The D-Wave 2X quantum computer at NASA’s Advanced Supercomputing facility is being used to research a new area of computing.
The machine is also being used by researchers at universities, and it’s hooked up to the internet, like other NASA supercomputers made available to academics.
But NASA engineers, while happy to talk about its capabilities, were less happy about mentioning the security measures in place to stop hackers.
“It’s behind various security firewalls, with RSA security tokens to get in,” said David Bell, a director at the Universities Space Research Association, in response to a question. ”We are very much aware of systems being hacked,” said Rupak Biswas, who heads exploration technology at the NASA Ames Research Centre, in response to another question. “NASA, of course, is a major target”.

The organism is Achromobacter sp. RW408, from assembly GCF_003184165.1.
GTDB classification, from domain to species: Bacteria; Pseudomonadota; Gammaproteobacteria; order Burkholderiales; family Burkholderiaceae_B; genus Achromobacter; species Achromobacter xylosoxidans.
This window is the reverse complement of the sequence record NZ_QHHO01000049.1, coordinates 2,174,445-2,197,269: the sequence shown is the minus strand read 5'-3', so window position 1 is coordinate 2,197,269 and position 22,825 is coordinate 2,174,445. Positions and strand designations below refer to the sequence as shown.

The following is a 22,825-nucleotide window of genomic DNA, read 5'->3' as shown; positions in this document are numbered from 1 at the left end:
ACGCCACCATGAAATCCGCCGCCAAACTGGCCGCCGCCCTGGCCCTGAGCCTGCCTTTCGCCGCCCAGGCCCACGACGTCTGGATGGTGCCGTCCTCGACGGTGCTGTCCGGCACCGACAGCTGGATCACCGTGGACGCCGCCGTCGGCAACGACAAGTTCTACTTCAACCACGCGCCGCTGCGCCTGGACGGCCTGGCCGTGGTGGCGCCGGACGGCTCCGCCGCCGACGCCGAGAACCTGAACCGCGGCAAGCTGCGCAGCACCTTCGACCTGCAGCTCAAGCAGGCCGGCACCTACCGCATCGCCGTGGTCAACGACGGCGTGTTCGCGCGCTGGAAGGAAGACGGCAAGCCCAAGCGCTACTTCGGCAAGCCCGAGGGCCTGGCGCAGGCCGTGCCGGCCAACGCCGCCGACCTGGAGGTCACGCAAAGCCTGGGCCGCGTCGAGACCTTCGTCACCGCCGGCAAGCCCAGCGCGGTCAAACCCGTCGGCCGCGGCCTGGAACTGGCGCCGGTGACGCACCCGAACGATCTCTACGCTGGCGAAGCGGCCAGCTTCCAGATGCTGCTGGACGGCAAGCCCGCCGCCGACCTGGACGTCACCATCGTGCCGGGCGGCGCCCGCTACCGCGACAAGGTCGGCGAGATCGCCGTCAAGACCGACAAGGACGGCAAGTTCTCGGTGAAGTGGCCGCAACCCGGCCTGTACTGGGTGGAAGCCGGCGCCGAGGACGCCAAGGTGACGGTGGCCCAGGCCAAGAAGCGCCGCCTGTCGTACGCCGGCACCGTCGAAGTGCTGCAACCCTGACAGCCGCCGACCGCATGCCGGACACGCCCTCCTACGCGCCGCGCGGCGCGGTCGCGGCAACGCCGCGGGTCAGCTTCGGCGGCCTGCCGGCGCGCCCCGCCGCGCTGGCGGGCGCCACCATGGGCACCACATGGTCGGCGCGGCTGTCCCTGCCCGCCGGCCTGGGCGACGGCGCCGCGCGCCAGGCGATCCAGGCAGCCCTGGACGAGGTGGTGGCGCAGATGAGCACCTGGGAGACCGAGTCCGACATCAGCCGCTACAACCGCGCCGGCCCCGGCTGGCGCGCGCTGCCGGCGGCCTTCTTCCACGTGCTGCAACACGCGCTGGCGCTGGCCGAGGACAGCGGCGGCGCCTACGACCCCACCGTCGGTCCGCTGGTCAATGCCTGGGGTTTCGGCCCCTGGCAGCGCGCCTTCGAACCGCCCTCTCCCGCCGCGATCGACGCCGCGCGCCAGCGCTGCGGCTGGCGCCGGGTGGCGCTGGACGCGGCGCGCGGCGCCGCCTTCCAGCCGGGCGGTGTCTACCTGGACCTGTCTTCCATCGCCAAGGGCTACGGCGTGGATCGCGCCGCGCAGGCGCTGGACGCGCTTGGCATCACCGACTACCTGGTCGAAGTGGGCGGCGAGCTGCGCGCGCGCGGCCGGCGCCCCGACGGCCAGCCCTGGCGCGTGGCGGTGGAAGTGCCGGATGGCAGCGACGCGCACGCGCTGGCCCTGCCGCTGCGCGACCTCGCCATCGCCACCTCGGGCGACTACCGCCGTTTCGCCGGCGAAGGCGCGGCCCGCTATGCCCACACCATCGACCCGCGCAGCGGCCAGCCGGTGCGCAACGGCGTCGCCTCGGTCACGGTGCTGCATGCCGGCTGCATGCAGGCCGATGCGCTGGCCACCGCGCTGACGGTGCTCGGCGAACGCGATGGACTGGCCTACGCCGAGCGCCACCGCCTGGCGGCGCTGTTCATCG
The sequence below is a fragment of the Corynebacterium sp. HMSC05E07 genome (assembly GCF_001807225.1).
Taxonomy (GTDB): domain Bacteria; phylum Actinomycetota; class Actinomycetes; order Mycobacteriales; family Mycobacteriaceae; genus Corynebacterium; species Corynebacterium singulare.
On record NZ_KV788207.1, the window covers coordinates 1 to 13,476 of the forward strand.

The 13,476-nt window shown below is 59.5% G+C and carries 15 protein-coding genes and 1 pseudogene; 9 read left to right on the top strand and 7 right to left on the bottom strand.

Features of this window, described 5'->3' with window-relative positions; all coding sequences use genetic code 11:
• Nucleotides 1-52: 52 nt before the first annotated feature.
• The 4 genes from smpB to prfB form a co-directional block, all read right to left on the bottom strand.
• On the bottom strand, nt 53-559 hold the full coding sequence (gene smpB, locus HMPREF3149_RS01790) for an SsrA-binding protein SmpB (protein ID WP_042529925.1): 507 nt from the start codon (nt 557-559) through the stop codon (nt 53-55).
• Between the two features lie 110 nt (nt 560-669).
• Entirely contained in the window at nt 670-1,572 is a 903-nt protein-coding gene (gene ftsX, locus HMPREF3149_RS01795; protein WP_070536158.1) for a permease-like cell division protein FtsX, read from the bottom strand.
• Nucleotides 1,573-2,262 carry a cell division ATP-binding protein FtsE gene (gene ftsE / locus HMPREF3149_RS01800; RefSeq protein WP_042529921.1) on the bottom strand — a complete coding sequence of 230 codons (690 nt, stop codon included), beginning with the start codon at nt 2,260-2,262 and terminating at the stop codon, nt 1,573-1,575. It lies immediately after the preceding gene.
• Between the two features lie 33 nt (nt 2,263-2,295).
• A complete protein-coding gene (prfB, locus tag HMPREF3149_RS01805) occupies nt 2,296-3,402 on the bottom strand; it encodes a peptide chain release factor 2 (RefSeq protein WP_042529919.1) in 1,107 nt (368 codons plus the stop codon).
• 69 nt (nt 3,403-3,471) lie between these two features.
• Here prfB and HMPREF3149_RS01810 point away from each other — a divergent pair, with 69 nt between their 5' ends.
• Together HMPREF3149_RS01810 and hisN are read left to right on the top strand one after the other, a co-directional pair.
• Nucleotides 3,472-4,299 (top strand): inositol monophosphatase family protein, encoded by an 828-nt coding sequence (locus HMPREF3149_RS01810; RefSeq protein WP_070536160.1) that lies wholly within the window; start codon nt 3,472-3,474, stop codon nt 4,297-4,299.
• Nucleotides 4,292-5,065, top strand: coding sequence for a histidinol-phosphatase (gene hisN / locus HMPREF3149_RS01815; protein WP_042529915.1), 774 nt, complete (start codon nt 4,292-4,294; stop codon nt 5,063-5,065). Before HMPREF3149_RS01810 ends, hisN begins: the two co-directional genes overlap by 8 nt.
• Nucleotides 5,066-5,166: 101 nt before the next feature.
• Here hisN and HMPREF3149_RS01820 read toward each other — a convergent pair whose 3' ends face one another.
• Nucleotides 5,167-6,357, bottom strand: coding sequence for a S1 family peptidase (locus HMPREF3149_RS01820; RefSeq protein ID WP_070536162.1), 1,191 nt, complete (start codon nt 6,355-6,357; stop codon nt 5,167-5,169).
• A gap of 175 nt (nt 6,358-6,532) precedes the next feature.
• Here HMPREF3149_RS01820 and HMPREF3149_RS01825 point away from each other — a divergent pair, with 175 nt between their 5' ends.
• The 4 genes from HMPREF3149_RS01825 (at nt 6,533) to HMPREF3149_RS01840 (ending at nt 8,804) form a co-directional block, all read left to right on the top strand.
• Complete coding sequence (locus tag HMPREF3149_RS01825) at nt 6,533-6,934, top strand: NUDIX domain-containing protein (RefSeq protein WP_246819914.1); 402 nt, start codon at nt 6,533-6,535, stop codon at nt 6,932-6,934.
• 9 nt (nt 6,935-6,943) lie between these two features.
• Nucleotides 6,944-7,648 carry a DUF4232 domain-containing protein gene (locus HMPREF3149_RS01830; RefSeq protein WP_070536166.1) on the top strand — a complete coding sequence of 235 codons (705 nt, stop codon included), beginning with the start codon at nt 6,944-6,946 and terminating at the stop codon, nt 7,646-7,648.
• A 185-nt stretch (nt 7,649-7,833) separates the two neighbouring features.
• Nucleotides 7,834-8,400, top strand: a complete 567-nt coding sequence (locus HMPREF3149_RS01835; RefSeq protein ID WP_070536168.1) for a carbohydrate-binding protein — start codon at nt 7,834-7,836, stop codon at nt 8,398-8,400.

But hacks asking about hacking were quickly shut down by a NASA moderator, who said the topic was “for later discussion at another time”.
But given everyone’s obsession about security it is one which might not go away that easily.
What a D-Wave machine does in a second” would take a conventional computer with a single core “10,000 years” to perform a similar task, said Hartmut Neven, director of engineering at Google, told the same news conference.
Hacking such a computer would be a major challenge, but if you did get control of it you could programme it to solve some serious encryption problems rather quickly. It should make brute force password guessing a doddle.